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Coronary Calcium Score CT Xray Scan

What Is Your Coronary Calcium Score?

A simple test can discover your heart health

 

Is your doctor still relying on blood tests, blood pressure measurements and ECGs to assess your risk factors and estimate your heart health? There is a non-invasive test that finds out exactly how much calcium and plaque you have in and around your heart. It is a Coronary Calcium Score CT Xray and can be organised by your doctor. “It's the best predictive test for heart disease risk.” You lie in a CT scanner for 10 minutes and hold your breath for a few seconds when told to. It costs about $175 and Pensioners and Health Care Card holders get a 50% discount. There is no Medicare rebate.

Your test result is a number that is your ‘Calcium Score’. It is a measure of the area and intensity of white calcium in the xray image. The score can range from 0 to more than 400. The higher your score, the greater your chance of having a heart attack. The build-up of plaque is called Atherosclerosis Disease. You may not have any symptoms!

 

Calcium Score Patient Studies
Score Risk Disease Chance of a Heart Attack
< 10 years
Number of Patients Dead
> 12 years
0 Zero No Atherosclerosis 1.5% 1%
1 - 10 Very Low Very Mild Disease
11 - 100 Low Mild Disease 4% 2%
101 - 400 Intermediate Moderate Disease 15% 3%
> 400 High Severe Disease 26% 7%
> 1000 Very High Very Severe Disease 37% 12%

 

If your score is above 100 you will be referred to a Cardiologist. They can organise a further test to check for narrowing of your coronary arteries. This is a Coronary Angiogram CT Xray. It is similar to the first test but this time you are injected with dye that shows an image of your heart and arteries and reveals if there is any narrowing of the blood vessels.

There is no link between fitness and Calcium Score.  Are you “a heart attack waiting to happen”?  This scan is recommended for men over 45 and women over 55.

 

On average 50 people (30 male & 20 female) die from heart disease every day.
That is one person every 30 minutes. It is the leading cause of death in Australia.

What is your Score?

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Heart Disease Risk Factors
Risks you can’t change
 

* Age: As you get older, your risk of heart disease increases.
* Gender: Men are at higher risk of heart disease. Women’s risk grows and may be equal to men after menopause.
* Ethnic background: People of some origins such as Aboriginal and Torres Strait Islander people, or people from the Indian sub-continent, have higher risk.
* Family history: If someone in your family has had a heart attack, your risk is usually increased.

   
Risks you can change
  * Smoking: If you are a smoker, you must stop.
* High blood pressure: If it’s too high it needs to be treated. Minimise your salt intake.
* Diabetes: It’s important to manage your diabetes. 
* Being inactive: Not getting enough physical activity isn’t good for your heart health. Move more, sit less. Join Knox SOW!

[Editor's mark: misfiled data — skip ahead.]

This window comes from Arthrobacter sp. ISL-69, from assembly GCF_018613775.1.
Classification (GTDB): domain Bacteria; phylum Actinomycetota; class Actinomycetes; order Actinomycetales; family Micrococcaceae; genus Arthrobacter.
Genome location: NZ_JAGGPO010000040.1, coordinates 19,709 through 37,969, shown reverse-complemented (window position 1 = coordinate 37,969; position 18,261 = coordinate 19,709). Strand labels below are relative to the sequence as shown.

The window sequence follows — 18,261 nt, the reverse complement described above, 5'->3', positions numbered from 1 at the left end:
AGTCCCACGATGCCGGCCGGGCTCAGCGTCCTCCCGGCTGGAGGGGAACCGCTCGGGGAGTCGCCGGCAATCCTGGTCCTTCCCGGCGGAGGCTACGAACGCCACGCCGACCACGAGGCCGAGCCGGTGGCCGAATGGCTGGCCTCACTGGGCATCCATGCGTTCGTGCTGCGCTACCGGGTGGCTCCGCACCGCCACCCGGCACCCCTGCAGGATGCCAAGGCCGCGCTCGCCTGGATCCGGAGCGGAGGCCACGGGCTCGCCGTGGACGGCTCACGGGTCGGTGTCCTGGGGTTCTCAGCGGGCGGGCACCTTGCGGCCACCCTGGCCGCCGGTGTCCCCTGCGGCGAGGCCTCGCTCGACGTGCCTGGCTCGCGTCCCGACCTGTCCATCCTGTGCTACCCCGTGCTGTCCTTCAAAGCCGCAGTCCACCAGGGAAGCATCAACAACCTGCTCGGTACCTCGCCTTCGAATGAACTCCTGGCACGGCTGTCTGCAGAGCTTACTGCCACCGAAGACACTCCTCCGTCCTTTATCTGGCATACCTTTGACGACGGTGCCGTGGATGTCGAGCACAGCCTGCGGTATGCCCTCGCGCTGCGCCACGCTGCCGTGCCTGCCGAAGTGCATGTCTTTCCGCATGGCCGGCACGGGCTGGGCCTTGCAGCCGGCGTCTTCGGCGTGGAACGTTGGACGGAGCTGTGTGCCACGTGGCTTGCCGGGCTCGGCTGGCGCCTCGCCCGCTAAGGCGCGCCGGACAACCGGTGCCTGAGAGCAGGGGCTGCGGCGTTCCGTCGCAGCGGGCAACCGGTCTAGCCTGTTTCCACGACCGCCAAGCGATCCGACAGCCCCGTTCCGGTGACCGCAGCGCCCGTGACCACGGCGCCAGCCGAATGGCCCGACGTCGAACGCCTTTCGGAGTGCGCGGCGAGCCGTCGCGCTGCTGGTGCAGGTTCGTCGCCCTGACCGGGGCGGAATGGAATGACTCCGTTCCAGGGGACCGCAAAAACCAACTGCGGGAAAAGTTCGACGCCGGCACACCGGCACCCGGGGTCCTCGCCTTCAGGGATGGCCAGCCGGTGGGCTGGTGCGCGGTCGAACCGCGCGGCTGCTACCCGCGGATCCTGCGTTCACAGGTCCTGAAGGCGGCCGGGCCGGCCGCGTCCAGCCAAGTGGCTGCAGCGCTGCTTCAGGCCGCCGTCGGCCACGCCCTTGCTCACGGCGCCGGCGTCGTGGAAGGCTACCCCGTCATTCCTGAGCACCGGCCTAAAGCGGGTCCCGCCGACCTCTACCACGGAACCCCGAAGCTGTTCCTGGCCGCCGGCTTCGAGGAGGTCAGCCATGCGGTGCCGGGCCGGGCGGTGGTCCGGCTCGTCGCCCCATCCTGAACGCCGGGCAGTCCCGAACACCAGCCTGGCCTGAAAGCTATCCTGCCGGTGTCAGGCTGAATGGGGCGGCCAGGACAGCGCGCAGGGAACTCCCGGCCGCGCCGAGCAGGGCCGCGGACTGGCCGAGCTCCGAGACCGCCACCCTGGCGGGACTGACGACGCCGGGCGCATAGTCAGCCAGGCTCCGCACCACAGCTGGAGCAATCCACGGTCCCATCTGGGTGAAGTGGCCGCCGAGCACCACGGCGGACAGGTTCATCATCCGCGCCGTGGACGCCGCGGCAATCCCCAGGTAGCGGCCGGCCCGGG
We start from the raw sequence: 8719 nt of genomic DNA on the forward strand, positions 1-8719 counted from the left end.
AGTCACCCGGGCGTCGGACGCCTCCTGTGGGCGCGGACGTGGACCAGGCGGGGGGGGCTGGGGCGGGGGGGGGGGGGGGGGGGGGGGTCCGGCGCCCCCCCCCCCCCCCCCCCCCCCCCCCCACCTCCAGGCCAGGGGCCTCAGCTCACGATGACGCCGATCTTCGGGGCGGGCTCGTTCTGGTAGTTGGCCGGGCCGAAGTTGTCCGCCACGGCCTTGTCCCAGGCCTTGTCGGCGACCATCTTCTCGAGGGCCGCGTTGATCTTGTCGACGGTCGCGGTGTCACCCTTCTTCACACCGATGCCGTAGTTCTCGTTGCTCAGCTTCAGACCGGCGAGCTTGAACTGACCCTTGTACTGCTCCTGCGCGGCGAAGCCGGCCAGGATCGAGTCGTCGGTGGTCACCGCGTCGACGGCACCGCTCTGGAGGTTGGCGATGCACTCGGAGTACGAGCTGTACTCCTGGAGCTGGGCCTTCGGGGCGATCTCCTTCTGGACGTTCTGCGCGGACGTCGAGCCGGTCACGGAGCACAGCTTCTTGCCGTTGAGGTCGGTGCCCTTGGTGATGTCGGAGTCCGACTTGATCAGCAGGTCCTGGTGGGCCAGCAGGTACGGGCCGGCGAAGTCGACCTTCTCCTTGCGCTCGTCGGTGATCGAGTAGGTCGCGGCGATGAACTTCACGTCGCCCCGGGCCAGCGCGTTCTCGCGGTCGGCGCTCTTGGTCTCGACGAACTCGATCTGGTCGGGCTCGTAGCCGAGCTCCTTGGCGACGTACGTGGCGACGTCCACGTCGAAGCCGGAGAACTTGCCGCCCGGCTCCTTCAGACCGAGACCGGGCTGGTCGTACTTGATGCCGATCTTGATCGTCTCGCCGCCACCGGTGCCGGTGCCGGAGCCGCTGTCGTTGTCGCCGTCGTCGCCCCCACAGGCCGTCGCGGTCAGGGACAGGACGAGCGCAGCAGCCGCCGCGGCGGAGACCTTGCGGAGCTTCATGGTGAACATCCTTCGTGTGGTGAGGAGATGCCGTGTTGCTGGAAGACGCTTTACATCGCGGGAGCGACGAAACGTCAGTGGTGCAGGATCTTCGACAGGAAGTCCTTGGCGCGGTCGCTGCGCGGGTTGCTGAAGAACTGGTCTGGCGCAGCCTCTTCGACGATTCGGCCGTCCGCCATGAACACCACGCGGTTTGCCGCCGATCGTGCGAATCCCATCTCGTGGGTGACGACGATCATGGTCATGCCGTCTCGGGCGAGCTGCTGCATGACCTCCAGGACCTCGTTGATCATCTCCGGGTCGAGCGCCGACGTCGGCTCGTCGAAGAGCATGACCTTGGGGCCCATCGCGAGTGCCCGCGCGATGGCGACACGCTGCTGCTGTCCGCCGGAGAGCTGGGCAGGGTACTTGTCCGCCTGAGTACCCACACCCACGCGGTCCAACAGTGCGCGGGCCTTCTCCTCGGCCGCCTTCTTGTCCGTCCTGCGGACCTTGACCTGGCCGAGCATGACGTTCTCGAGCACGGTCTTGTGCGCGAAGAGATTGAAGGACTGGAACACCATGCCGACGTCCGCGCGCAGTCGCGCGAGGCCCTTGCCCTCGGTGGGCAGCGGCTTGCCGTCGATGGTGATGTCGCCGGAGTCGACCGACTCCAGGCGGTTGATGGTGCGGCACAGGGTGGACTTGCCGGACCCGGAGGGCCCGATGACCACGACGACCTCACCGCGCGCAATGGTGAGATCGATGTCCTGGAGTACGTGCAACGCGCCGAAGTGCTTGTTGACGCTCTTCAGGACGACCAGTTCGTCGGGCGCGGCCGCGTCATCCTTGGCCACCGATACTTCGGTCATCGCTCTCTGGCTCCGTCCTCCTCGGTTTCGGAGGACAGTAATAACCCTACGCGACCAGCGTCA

* Being overweight: Being overweight or obese increases your risk of heart disease.
* Unhealthy food: Eating low carbohydrate, high healthy fat foods can help with your weight and risk of diabetes.  It significantly reduces your risk of heart disease.
   (See Heart Healthy Meal Plan.)

* Depression and social isolation: There can be a greater risk of heart disease for people who have depression, are socially isolated or do not have good social support.  

Prevention

To prevent Coronary Artery Disease check out your risk factors above.  The 2 main preventive actions are:  Eat heart healthy 'Real Food' and become more physically active.  2000 steps per day is a good initial target.  Reducing carbohydrates (mainly 'Fake Foods' like sugar and wheat) will reduce your weight, make you less hungry, reduce your risk of getting Type-2 Diabetes and make you feel better.

If you have a low Calcium Score there is no need to take cholesterol-lowering drugs, such as Statins.  There is no link between blood cholesterol level and heart attack risk.  Statins inhibit the function of 2 important substances - CoQ10 and Vitamin K2.  CoQ10 reduces the inflamation of blood vessels that causes plaque.  Vitamin K2 directs calcium away from blood vessels to the bones.  Consult your doctor if you are taking any supplements containing calcium.  If you have a high Calcium Score you should stop taking these.

Always discuss your Calcium Score with your doctor.

 

More information ...

 

  Heart Healthy Meal Plan

		
   Healthy Food
 
Watch the ‘Widowmaker’ movie:
  www.youtube.com/watch?v=WygYk81gXXk
 
Ditch The Carbs:
 

www.ditchthecarbs.com/the-cholesterol-myth

www.ditchthecarbs.com/what-is-a-calcium-score

 
Irish Heart Disease Awareness:
 

www.ihda.ie/videos

 

 

 

 

 

 

 

 

 

 

 

 

 

 

 

 

 

 




 

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